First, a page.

LEIGH: Australia has had land taxes since its inception and they are one of the sources of revenue that the States and Territories – as well as local governments – use. Certainly an economist’s view on land taxes is they tend to be a fairly efficient form of tax, and one of the key tax reform measures in Australia has been the ACT Government's move from stamp duty – which is essentially a tax on mobility – towards land taxes. 

BENSON: But a tax on the family home, how do you feel about that?

LEIGH: Well the economic argument against taxing the added value onto land is that it has a higher efficiency cost, a bigger drag on growth if you like. So economists tend to prefer taxes on land, and again that's an area that's very much in the mix when the States and Territories look at how they might go about making their taxes more efficient.

BENSON: But we only pay land tax on things beyond the family home. Should the family home be subject to land tax?

LEIGH: That's not right, Marius. Rates are essentially a land tax.

BENSON: Okay. Let me move on to another one which is negative gearing. Do you want to see changes there to cut back on some of the exemptions?

LEIGH: Well Labor has been clear that we're open to changes, but that there are two absolute pre-conditions. Firstly, we have to improve housing affordability and secondly, it has to not affect existing investors. Housing affordability is a real problem. We've seen the share of young people owning their own homes dropping about 10 percentage points over the last couple of decades. So we do need to make housing more affordable, but we also need to make sure that any changes to that space don't hurt existing investors who've made decisions in good faith based on the tax code.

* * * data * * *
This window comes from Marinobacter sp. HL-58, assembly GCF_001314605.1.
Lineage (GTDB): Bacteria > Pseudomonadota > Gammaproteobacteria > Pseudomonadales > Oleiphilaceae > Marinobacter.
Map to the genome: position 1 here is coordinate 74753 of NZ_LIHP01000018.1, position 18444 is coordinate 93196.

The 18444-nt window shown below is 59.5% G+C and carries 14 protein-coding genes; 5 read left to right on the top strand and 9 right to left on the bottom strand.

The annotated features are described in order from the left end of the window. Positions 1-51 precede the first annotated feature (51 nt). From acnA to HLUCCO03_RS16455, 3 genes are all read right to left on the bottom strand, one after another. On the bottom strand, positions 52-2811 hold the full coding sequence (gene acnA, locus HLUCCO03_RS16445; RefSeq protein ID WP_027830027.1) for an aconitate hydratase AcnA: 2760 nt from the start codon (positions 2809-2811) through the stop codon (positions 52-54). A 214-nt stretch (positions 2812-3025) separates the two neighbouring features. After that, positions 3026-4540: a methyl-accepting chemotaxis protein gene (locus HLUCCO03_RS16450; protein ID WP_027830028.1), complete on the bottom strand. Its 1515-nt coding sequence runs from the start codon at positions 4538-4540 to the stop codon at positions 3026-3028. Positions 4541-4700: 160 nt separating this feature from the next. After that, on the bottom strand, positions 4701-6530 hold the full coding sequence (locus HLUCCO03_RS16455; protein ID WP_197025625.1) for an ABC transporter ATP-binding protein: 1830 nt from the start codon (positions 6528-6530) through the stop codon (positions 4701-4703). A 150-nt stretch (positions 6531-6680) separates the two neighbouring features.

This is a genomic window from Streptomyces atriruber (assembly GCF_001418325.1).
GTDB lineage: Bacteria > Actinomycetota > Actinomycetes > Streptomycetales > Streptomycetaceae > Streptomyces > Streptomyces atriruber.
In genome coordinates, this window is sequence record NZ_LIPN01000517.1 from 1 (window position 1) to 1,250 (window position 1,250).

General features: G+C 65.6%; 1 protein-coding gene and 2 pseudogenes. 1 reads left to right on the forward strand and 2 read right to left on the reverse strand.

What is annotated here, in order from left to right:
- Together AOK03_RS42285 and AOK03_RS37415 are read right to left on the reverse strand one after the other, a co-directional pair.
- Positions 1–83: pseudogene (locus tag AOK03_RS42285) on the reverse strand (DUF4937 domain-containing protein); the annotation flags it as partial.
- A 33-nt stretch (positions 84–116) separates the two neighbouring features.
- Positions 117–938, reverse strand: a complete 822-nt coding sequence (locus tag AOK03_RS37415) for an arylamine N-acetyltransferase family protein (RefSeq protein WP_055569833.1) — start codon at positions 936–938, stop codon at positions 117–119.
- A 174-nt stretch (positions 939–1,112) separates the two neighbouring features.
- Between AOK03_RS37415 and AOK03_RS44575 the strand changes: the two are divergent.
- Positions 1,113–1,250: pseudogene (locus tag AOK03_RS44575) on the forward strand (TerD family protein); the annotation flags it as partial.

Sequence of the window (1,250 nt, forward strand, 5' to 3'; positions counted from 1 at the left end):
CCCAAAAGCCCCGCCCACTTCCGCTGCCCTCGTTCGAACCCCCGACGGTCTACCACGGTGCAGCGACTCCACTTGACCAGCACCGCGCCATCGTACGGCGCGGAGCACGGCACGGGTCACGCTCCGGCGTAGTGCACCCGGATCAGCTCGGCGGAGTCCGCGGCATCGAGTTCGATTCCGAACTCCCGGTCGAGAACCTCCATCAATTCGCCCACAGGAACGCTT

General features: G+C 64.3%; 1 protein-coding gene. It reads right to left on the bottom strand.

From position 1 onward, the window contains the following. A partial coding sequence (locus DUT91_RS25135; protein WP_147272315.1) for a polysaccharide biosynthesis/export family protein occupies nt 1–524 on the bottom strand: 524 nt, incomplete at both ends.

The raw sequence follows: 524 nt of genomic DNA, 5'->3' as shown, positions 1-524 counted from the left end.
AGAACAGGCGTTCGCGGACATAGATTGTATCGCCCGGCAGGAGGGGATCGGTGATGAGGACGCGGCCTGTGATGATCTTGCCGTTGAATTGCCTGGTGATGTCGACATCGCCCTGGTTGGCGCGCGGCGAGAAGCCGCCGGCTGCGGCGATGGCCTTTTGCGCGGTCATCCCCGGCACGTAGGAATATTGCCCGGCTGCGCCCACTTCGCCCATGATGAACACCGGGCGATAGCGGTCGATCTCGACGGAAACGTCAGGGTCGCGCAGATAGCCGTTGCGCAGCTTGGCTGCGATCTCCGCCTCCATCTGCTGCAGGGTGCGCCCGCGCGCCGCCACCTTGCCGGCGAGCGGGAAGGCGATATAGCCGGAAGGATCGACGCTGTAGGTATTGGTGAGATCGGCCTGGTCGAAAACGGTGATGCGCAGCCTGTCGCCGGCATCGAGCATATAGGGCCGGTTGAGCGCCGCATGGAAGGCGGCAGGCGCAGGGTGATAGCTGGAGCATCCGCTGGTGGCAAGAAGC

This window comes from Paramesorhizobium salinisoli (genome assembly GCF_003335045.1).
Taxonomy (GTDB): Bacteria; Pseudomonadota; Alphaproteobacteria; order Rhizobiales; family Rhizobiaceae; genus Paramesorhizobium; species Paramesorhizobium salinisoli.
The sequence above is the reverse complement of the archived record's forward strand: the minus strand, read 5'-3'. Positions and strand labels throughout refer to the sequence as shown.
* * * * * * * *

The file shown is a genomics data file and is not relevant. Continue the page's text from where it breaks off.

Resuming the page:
BENSON: There are different views that if you get rid of those negative gearing benefits, whether or not it affects housing affordability. What's your view?

LEIGH: I think the main experiment here is the story of the changes made in the mid-1980's. The Grattan Institute came out with some interesting work suggesting that the changes we saw in Sydney and Perth were specific to those markets rather than being a product of the policy change. Understanding those past experiences is important, as is thinking about how the benefits of negative gearing are distributed through the income spectrum. It is a tax concession used overwhelmingly by those at the very top of the distribution.

BENSON: So that sounds like it just depends on what lessons you draw from things like that Grattan Institute study of Sydney and Perth markets. What do you draw from that then? If it is for the best off, then is it not something you're in favour of?

LEIGH: The tax concession benefits the best off, so if one were to reign in the concession that would have a progressive impact. This is one of the things we are working on, Marius, but we start in a position now of being well ahead of the government in the tax reform debate. That $70 billion of changes people criticise and say Labor should have come up with more, well fine, but it would be nice if we weren't leading the Government so significantly in the race to achieve clear budget savings and to make sure that we're able to fund our schools and hospitals into the future.

BENSON: A quick final question, do you like the idea of a Capital Gains Tax on the family home?

LEIGH: I don't think that is likely to come up in the Australian debate Marius. Various countries approach this in different ways. The Americans have a mortgage interest deduction. Some countries do tax the family home, but then we have to deduct a whole range of other things so in practice, I think most economists believe that would make it a fairly small-bore tax reform in the end.

BENSON: Okay on that note, thank you Andrew Leigh very much. 

LEIGH: Thank you Marius.